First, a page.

Buying & Selling Real Estate Discussion

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Han Oo
  • Investor
  • Norfolk, VA
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Buying Duplexes with Private Money and Exit Strategy

Han Oo
  • Investor
  • Norfolk, VA
Posted Jun 20 2019, 12:32

Hi all, how are you all doing? I submitted the offer on one duplex but seller rejected because they are selling 3 duplexes together. They are all tenanted and one next to each other and in Class C neighborhood. Currently, I cannot get loan for all three due to debt to income ratio. So, now I am asking some of my friends to partner with me to fund the deal. Below is my thinking and structure to buy and refinance plan. CMA was about $120,000.

Purchase Price for 3 duplexes : $240,000 

Current Rent: $2,850

Rehab: No plan to rehab

Option 1:

Buying with 100% cash from my investor and refinance later to cash out later to pay back to my investors. 

Equity and cash flow split: 40% to 50% split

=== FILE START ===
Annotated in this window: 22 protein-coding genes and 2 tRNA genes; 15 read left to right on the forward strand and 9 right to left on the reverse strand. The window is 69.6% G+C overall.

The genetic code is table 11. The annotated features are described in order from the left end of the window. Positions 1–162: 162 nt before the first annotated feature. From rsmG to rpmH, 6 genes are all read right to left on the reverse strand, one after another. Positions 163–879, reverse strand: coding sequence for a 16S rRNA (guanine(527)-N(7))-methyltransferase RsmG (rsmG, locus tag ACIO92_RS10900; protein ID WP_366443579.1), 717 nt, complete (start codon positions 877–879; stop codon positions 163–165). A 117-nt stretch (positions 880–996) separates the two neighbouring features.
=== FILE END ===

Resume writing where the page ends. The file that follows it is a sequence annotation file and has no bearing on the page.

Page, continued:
Entity: LLC ( Already found the lender who can do cash out refinance under LLC for 1 to 4 properties).

This is only if the appraisal comes back with at least $300,000 then we can do 75% to 80% LTV cash out.

Option 2: If the appraisal comes back short, then I wan to like this as my exit strategy. 

I would like my investor to act like my bank and I will do 30 year amortization with agreeable interest rate with the option to refinance in 3 year to 5 years. 

They will still get the equity and cash flow split according to the operating agreement. So, my investor will be getting the loan cash flow, 50% of rent cash flow and 50% equity split. 


So, what do you think about my plan? So, I am also thinking of getting appraisal first since I am not rehabbing or doing anything after I got under contract to make sure that I can do refinance. Of course, I will have to spend on appraisal first. Thank you all in advance. 

Very Respectfully,

Han

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Stephanie P.
  • Washington, DC Mortgage Lender/Broker
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Stephanie P.
  • Washington, DC Mortgage Lender/Broker
Replied Jun 20 2019, 12:34

@Han Oo

Do it. Pay cash and refinance into a 30 year fixed for cash flow.